Shares of Yahoo (NASDAQ:YHOO) have been up since Jerry Yang, the company's co-founder, announced that he is resigning from the board of directors. Many shareholders are enthusiastic about this and shares will most likely continue to appreciate.
Yang has received criticism for being a major obstacle for shareholders. In 2008, Microsoft (NASDAQ:MSFT) offered to buy Yahoo for $31 per share, which was a 62% premium over the closing price the day before. Yang was most notably known for blocking the deal, which caused Microsoft to eventually withdraw. Shareholders immediately tried to oust Yang as CEO, and ultimately replaced him with Carol Bartz. Yang believed that Yahoo had more value ahead. Unfortunately, Yahoo continued to see heavy competition, and Google (NASDAQ:GOOG) began to take even more market share away.
So why are shares up after hours? Well, the belief is that now with Yang out of the picture, the company could find ways to maximize shareholder value in the short-term, through either a sale of assets or the entire company.
However, I do not see this scenario happening at all. Yahoo management still believes it can grow revenue even with competition from companies like Google .
Yahoo recently hired Scott Thompson, who was an executive for PayPal. He was responsible for growing PayPal into a major online payment system. With the directors choosing to make Thompson their CEO, I believe the directors are still planning a turnaround with Yahoo remaining as a public company.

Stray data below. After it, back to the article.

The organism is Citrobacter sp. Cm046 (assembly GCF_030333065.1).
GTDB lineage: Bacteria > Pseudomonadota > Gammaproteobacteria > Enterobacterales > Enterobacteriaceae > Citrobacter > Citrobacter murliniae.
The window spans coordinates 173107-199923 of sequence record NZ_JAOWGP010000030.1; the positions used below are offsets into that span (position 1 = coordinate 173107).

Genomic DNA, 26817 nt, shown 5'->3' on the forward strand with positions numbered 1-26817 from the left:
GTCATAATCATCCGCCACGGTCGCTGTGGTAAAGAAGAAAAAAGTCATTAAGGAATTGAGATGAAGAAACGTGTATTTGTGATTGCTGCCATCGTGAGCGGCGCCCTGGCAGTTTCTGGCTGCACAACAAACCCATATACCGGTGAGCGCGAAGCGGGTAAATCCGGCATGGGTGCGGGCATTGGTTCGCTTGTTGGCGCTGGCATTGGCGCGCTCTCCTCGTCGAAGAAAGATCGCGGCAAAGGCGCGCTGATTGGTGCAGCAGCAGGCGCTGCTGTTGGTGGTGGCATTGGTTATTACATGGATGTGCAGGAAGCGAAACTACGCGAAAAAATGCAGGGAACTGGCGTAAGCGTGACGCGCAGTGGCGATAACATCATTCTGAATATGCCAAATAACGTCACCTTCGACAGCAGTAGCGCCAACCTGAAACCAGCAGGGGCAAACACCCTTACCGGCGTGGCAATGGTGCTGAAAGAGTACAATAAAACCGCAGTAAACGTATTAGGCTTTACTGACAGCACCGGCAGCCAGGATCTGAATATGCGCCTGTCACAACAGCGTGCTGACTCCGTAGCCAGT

With the shares trading higher, I believe investors are thinking that Yang leaving will mean a chance for the company to sell itself. However, with the amount of scrutiny coming from shareholders, I believe management only made this change to show shareholders that they are making positive changes. If the shares continue to ride higher, I would recommend short-term investors to sell. Yahoo has very little intention to sell itself. While Yang leaving is a positive, it does not mean that the newly elected CEO will run to Microsoft or private equity firms for a buyout. Yahoo still has many obstacles ahead such as trying to compete with Google. Yang's departure is only short term closure for shareholders.
Disclosure: I am long MSFT.